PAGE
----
10 Things to Do If You Lost Your Job and Need Money Now

This article originally appeared on Wallet Squirrel and has been republished here with permission. 

We all have the stress nightmare where your boss comes out of the blue and says “You’re fired.” That’s it, and we spend the rest of the night in a panic. The problem is if it did actually ever happen, most of us don’t have a plan in case we do get fired.

Whether you’re thinking about losing your job due to stress, COVID-19, or any slew of reasons, it helps to have a plan. To lay out a blueprint, if this ever happened to me, here are 10 things to do if you lost your job and need money now.

Read More: COVID-19 Financial Resource Guide

Immediately Start

First, Take a Breath

It seems silly and not productive, but taking a breath is essential. People are let go or fired for a number of reasons and it’s not always a reflection of you or your work. Some things are just out of your control. Take an hour or take a day to let it sink so it doesn’t consume you later.

1. Review Your Finances

Take a look at all the money you currently have. I personally use Mint to see all my bank accounts, credit card debt, and student loans all at once. You don’t necessarily need this, but make a list of every dollar in your possession. Look over your finances and get a feeling of how long you’ll last without a paycheck. It may not be pretty, but it’s something you absolutely need to know.

Know how much you need to spend each month, here’s an example monthly breakdown:

  • Apartment & Utilities ($XX)
  • Food ($XX)
  • Car Insurance ($XX)
  • Cell Phone ($XX)
  • Internet ($XX)
  • Misc. ($XX)

PS. Also, consider health insurance as a cost. In most cases, your old employer would have provided this for you, but you need to talk to your HR to see how long this lasts. You may need to pick up supplemental health insurance until you get a new job.

Hopefully, you have some sort of Emergency Fund you can access if you lose your job. Your emergency fund will help cover rent/mortgage, food, and those expenses your paycheck normally covers. Most emergency funds should cover 4-6 months of expenses. If you don’t have an emergency fund, start saving up now but the following tips can still help.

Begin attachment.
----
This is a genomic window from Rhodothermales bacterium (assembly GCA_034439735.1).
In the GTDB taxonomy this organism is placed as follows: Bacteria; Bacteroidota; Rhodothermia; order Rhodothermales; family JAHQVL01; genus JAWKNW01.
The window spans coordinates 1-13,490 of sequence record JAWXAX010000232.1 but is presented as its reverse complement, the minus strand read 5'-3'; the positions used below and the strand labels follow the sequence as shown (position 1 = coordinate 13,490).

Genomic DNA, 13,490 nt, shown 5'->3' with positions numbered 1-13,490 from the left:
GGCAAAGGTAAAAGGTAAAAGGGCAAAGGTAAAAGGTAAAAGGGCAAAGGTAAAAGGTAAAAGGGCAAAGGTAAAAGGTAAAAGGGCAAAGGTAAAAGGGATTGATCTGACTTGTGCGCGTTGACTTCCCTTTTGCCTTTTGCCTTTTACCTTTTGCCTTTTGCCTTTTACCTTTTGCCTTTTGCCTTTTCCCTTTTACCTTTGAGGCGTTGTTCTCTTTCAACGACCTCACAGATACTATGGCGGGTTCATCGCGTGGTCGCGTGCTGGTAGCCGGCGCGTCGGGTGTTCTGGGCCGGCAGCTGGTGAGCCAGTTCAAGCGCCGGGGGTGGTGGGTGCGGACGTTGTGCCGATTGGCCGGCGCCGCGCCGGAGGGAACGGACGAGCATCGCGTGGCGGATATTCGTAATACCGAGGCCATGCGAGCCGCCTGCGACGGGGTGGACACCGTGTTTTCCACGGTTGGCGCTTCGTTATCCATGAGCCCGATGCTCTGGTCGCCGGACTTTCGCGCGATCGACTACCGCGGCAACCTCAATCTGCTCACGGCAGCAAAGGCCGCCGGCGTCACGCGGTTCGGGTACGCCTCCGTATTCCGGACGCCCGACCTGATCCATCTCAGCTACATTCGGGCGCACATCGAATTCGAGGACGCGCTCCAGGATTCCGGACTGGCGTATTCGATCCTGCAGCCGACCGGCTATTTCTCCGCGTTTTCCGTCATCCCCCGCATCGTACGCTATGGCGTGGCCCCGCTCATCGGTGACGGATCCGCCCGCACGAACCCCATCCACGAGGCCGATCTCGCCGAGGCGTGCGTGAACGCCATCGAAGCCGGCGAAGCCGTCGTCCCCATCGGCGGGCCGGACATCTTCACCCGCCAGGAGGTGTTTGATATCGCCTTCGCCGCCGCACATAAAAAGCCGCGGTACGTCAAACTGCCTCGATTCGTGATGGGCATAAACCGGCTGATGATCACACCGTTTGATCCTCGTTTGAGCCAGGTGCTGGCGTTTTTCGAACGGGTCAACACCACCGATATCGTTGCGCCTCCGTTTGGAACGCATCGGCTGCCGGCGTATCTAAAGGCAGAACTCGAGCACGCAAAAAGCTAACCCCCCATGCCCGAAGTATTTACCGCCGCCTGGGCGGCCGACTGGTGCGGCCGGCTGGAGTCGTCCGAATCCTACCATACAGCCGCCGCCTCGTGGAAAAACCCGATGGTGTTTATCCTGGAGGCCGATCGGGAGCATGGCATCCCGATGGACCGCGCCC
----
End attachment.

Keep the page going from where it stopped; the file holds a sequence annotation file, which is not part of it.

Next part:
Let’s continue though as if you have $0 emergency funds.

2. Cancel Frivolous Monthly Subscriptions and Purchases

If you just lost your job, you shouldn’t be watching Netflix, Hulu, or listening to Spotify. If you have any kind of subscription services that cost money regularly, you should cancel these until you get a job again. It may feel like a nice break watching Netflix between job applications, but you need to save all the money you can until you’re working again. If you feel this is too hard to do, consider using your parent’s or friend’s account temporarily to save money.

Needless to say, don’t make any crazy purchases thinking you’ll get a job next week when “you really try.” Until you have a signed contract with a company, I’d suggest avoiding the mall and any kind of gift ideas. If you can, cancel any flights, trips, running races, etc. Plus always ask if you can get your money back. It may not always be possible, but every little bit helps!

3. Ask to Defer Payments

During hard economic times, many companies are willing to work with you because they prefer late payments to nothing at all. Student loan services are often willing to reconsolidate loans or defer payments. Banks are sometimes willing to defer a mortgage payment or at least help with options. It often just takes a call and asks.

4. Budget and Eat at Home a Lot

One of the biggest ways people spend money is food and eating out. If you just lost your job, avoid going out to eat with friends (unless it’s a networking thing) or ordering in. It may not be ideal, but cold cut sandwiches, peanut butter and jelly sandwiches, and ramen got you through the dark years, it will again.

You know what you can cut to save money and you’ll see instant savings in your bank account. Remember one of the easiest ways of having more money is not spending it!

5. File for Unemployment

If you lost your job and are actively seeking new work, you can file for unemployment. It varies state by state, but essentially, you would file a claim with the Department for Labor and Employment and prove you’re actively looking for work every two weeks (depending on your state). Unemployment benefits will pay you a portion (likely small) of your previous salary. This is meant to help lessen the negative impact that unemployment has on the economy. It won’t be a glamorous option and you’ll meet some interesting people, but it will help.